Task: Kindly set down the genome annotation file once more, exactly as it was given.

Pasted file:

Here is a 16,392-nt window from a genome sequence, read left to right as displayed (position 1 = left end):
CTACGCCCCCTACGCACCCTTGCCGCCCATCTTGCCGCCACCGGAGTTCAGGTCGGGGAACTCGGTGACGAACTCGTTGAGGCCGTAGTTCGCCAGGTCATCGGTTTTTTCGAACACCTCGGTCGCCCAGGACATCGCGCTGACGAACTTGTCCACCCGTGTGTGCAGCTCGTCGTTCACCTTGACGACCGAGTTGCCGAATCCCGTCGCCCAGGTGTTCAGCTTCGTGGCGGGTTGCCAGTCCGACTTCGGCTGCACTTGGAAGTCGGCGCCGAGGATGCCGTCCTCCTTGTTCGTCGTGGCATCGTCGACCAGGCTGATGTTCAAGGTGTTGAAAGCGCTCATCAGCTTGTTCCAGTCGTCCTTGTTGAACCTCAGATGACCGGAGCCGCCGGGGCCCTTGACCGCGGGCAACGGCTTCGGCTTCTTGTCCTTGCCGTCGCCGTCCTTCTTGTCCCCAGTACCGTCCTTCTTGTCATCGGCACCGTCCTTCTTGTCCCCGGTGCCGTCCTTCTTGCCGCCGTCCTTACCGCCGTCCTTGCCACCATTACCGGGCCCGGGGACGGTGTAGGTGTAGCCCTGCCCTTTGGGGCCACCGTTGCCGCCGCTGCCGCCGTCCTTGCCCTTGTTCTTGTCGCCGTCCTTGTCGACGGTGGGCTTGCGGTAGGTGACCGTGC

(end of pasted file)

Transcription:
Here is a 16,392-nt window from a genome sequence, read left to right as displayed (position 1 = left end):
CTACGCCCCCTACGCACCCTTGCCGCCCATCTTGCCGCCACCGGAGTTCAGGTCGGGGAACTCGGTGACGAACTCGTTGAGGCCGTAGTTCGCCAGGTCATCGGTTTTTTCGAACACCTCGGTCGCCCAGGACATCGCGCTGACGAACTTGTCCACCCGTGTGTGCAGCTCGTCGTTCACCTTGACGACCGAGTTGCCGAATCCCGTCGCCCAGGTGTTCAGCTTCGTGGCGGGTTGCCAGTCCGACTTCGGCTGCACTTGGAAGTCGGCGCCGAGGATGCCGTCCTCCTTGTTCGTCGTGGCATCGTCGACCAGGCTGATGTTCAAGGTGTTGAAAGCGCTCATCAGCTTGTTCCAGTCGTCCTTGTTGAACCTCAGATGACCGGAGCCGCCGGGGCCCTTGACCGCGGGCAACGGCTTCGGCTTCTTGTCCTTGCCGTCGCCGTCCTTCTTGTCCCCAGTACCGTCCTTCTTGTCATCGGCACCGTCCTTCTTGTCCCCGGTGCCGTCCTTCTTGCCGCCGTCCTTACCGCCGTCCTTGCCACCATTACCGGGCCCGGGGACGGTGTAGGTGTAGCCCTGCCCTTTGGGGCCACCGTTGCCGCCGCTGCCGCCGTCCTTGCCCTTGTTCTTGTCGCCGTCCTTGTCGACGGTGGGCTTGCGGTAGGTGACCGTGC